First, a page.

Atlas Poetry – Can’t Buy Me Love

Photos by Katherine Foultz

Written by Darius Atefat-Peckham

Colton Underwood On Reality

I’ve heard some of you have been
talking. Like I’m some 

giant golden retriever, but let’s hope there’s more to it
than just 

the virginity thing. I’ve seen more than you
could imagine: 

seen the Portuguese country-side on a miles long run
seen two boys wrestle 

one another to the depths of a lake in
passion, the aggression 

of a full-grown man and my mask in the turf,
felt afraid. Seen you. 

Yeah, you: feeling up your girl on the dormitory
floor making 

fun. I can’t do this anymore, it all feels too
real, man. I mean, 

I guess I’ve known nothing else these past
nine years, ’cept the 

convergence of camera-men and the cool breeze
of the bachelor mansion. 

The cold. The chill. The empty sheets. The
way a boy jumps over and into 

a boundary he’s set himself, like it’s the last
day of summer- 

camp and he feels free and I’m pushing a
camera guy (Earl, maybe?) 

in the eyes (the lens?) and it makes a deep bruise
in his depth 

perception, and I feel the fence beneath my
feet but don’t we all 

crave exactly this? Reborn Portuguese! A part
of the country, I mean— 

or an animal, I guess, sure-footedly
making my way in the darkness. 

I’m running from you, from them, for her. And
Oh! God! The music… 

It follows. And you are calling my name. Talk more,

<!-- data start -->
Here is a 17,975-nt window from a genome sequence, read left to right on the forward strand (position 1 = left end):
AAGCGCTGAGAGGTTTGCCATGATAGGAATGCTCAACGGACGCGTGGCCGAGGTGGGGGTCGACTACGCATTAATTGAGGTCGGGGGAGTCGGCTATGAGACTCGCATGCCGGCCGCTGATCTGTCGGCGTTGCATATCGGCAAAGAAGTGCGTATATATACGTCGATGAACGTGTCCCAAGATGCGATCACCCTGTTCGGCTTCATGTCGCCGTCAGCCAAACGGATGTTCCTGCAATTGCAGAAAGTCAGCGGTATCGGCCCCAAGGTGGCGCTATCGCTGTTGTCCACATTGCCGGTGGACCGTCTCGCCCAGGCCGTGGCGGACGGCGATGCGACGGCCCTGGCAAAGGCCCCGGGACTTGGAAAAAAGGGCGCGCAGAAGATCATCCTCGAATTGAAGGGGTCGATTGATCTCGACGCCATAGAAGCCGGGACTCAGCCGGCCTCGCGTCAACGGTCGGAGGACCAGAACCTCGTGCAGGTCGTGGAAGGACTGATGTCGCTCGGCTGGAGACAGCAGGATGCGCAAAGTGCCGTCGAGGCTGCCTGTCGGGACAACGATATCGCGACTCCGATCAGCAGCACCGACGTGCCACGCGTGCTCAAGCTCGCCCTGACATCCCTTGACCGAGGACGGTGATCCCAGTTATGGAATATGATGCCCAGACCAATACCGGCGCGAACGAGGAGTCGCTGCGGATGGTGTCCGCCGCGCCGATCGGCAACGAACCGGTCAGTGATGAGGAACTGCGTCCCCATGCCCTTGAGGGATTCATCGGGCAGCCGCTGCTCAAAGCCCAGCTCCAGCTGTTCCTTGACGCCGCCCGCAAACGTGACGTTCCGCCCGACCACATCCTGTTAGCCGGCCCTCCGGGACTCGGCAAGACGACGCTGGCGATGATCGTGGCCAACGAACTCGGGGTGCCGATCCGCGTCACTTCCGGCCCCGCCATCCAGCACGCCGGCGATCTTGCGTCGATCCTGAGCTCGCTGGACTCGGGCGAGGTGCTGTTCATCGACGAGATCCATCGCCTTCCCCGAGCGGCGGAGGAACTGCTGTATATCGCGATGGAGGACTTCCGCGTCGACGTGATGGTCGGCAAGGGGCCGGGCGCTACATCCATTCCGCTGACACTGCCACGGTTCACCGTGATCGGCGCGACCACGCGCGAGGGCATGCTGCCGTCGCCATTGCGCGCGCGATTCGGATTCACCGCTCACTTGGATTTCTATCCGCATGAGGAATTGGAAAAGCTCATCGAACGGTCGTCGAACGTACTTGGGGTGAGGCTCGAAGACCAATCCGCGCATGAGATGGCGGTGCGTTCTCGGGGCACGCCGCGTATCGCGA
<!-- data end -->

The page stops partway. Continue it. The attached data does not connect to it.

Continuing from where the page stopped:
please: my dialogue 

is tacky, repetitive, simple. I’m muscly, I’m stupid,
I shake when I’m emotional 

and I cry almost every episode—my tail, by god,
is between my legs. 

But aren’t you just like me? Terrified? In love? Wanting
with all your heart 

to just call it off? To rip off the mic, jump the fence,
and run? 


Darius Atefat-Peckham is an Iranian-American poet and essayist. His work has appeared in Texas Review, Zone 3, Nimrod, Brevity, Crab Orchard Review, Cimarron Review and elsewhere. In 2018, Atefat-Peckham was selected by the Library of Congress as a National Student Poet, the nation’s highest honor presented to youth poets writing original work. His work has appeared in numerous anthologies, including My Shadow is My Skin: Voices from the Iranian Diaspora (University of Texas Press). Atefat-Peckham currently studies Creative Writing at Harvard College. 

Written by: Yanna Cassel


Yanna Cassell is a student at Mount Holyoke college. She’s currently studying English. She’s very interested in mysticism and asking people about their birth charts at inappropriate times.

Written by: Zoe Leonard

Summer Record

In the summer,
I will make you cold lunches.
You can lounge by the pool
And I’ll bring you something.
French baguettes, sliced and toasted, fanned out like playing cards,
Fat red grapes and strawberry hearts,
Summer sausage and thin cut beef,
Smoked Gouda and Brie cheese,
Softened by the sunlight so it spreads like butter.

I’ll put on our summer record.

In the heat, we won’t be hungry,
But we’ll eat all day,
And sip lemonade
Until our shadows stretch to touch the water.

We’ll be the lounging statues of ancient Greece.
We’ll be senators in Rome at its peak.
We’ll be rich white folks in the twenties while it’s
Eighty-five degrees,
And you can be Jay Gatsby,
Helplessly in love with me.

At night,
We’ll go swimming.
Dip our bodies
Into the cool night sky.
We’ll turn out all the lights,
Press our lips together and
Try our hands at breathing underwater.


Zoe Leonard is currently a class of 2023 Creative Writing major. She is originally from Baltimore, Maryland.

Photography curated by Joe Cuccio, Poetry by Athena Nassar

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